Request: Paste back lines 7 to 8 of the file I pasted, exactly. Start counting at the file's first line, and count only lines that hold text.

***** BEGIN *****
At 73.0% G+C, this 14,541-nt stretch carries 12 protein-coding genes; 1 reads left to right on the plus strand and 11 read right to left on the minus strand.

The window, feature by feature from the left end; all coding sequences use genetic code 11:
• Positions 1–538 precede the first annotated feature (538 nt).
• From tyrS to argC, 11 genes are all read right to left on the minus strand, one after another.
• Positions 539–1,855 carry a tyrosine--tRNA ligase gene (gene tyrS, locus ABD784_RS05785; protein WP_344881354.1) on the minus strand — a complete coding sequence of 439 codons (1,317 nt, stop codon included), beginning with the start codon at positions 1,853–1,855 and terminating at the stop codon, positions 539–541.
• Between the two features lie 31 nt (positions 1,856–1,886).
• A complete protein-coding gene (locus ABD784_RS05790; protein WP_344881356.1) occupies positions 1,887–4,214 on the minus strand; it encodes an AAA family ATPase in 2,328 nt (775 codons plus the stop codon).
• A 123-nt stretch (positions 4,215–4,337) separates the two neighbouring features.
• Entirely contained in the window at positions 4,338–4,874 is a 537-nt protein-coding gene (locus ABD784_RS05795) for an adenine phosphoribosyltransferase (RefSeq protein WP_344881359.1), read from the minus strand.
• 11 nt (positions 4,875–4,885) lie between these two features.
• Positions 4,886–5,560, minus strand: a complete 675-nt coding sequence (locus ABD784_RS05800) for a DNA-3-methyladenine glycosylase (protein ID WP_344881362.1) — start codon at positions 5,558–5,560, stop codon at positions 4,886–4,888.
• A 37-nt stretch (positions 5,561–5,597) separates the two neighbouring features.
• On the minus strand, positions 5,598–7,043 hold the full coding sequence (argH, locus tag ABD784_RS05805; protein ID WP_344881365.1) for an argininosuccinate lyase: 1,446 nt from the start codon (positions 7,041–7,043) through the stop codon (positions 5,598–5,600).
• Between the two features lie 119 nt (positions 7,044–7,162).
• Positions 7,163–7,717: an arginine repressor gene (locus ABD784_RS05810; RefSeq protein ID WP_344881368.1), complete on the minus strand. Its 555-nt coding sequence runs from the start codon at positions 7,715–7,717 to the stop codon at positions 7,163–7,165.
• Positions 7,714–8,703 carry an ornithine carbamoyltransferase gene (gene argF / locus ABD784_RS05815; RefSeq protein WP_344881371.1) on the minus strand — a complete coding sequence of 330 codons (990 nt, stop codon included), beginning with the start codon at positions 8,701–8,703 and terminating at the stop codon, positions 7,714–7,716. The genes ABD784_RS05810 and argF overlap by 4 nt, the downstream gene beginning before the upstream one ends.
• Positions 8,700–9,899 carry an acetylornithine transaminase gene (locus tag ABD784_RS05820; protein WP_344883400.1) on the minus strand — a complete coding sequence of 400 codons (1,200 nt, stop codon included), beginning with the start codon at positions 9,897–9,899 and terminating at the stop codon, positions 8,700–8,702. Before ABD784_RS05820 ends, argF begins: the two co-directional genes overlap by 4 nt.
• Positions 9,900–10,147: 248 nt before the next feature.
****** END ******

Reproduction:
• A complete protein-coding gene (locus ABD784_RS05790; protein WP_344881356.1) occupies positions 1,887–4,214 on the minus strand; it encodes an AAA family ATPase in 2,328 nt (775 codons plus the stop codon).
• A 123-nt stretch (positions 4,215–4,337) separates the two neighbouring features.